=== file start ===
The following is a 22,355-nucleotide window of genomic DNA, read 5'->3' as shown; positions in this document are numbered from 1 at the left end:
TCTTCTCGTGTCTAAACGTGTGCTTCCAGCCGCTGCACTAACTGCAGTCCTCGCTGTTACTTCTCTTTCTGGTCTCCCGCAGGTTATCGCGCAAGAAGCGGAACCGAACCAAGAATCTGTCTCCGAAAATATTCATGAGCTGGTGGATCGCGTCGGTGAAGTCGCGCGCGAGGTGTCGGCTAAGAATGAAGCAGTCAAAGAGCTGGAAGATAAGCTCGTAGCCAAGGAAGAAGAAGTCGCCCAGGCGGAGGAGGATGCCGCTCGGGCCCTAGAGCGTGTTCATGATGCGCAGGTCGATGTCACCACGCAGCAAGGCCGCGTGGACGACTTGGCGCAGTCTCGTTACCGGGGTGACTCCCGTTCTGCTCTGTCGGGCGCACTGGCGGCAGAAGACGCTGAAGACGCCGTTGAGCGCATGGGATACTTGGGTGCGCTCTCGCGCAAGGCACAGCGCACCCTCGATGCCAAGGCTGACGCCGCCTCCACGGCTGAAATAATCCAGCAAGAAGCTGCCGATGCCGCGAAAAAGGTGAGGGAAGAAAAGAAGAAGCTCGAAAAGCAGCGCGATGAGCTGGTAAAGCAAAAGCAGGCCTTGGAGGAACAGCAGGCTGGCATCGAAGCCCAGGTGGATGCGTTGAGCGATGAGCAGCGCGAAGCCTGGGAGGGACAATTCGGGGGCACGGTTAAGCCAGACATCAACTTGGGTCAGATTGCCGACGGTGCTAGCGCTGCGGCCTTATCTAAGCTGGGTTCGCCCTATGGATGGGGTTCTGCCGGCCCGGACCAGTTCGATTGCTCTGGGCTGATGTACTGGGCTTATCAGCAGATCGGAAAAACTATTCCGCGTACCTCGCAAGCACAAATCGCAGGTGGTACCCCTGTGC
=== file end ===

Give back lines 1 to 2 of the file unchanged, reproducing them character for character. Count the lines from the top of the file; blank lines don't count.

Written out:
The following is a 22,355-nucleotide window of genomic DNA, read 5'->3' as shown; positions in this document are numbered from 1 at the left end:
TCTTCTCGTGTCTAAACGTGTGCTTCCAGCCGCTGCACTAACTGCAGTCCTCGCTGTTACTTCTCTTTCTGGTCTCCCGCAGGTTATCGCGCAAGAAGCGGAACCGAACCAAGAATCTGTCTCCGAAAATATTCATGAGCTGGTGGATCGCGTCGGTGAAGTCGCGCGCGAGGTGTCGGCTAAGAATGAAGCAGTCAAAGAGCTGGAAGATAAGCTCGTAGCCAAGGAAGAAGAAGTCGCCCAGGCGGAGGAGGATGCCGCTCGGGCCCTAGAGCGTGTTCATGATGCGCAGGTCGATGTCACCACGCAGCAAGGCCGCGTGGACGACTTGGCGCAGTCTCGTTACCGGGGTGACTCCCGTTCTGCTCTGTCGGGCGCACTGGCGGCAGAAGACGCTGAAGACGCCGTTGAGCGCATGGGATACTTGGGTGCGCTCTCGCGCAAGGCACAGCGCACCCTCGATGCCAAGGCTGACGCCGCCTCCACGGCTGAAATAATCCAGCAAGAAGCTGCCGATGCCGCGAAAAAGGTGAGGGAAGAAAAGAAGAAGCTCGAAAAGCAGCGCGATGAGCTGGTAAAGCAAAAGCAGGCCTTGGAGGAACAGCAGGCTGGCATCGAAGCCCAGGTGGATGCGTTGAGCGATGAGCAGCGCGAAGCCTGGGAGGGACAATTCGGGGGCACGGTTAAGCCAGACATCAACTTGGGTCAGATTGCCGACGGTGCTAGCGCTGCGGCCTTATCTAAGCTGGGTTCGCCCTATGGATGGGGTTCTGCCGGCCCGGACCAGTTCGATTGCTCTGGGCTGATGTACTGGGCTTATCAGCAGATCGGAAAAACTATTCCGCGTACCTCGCAAGCACAAATCGCAGGTGGTACCCCTGTGC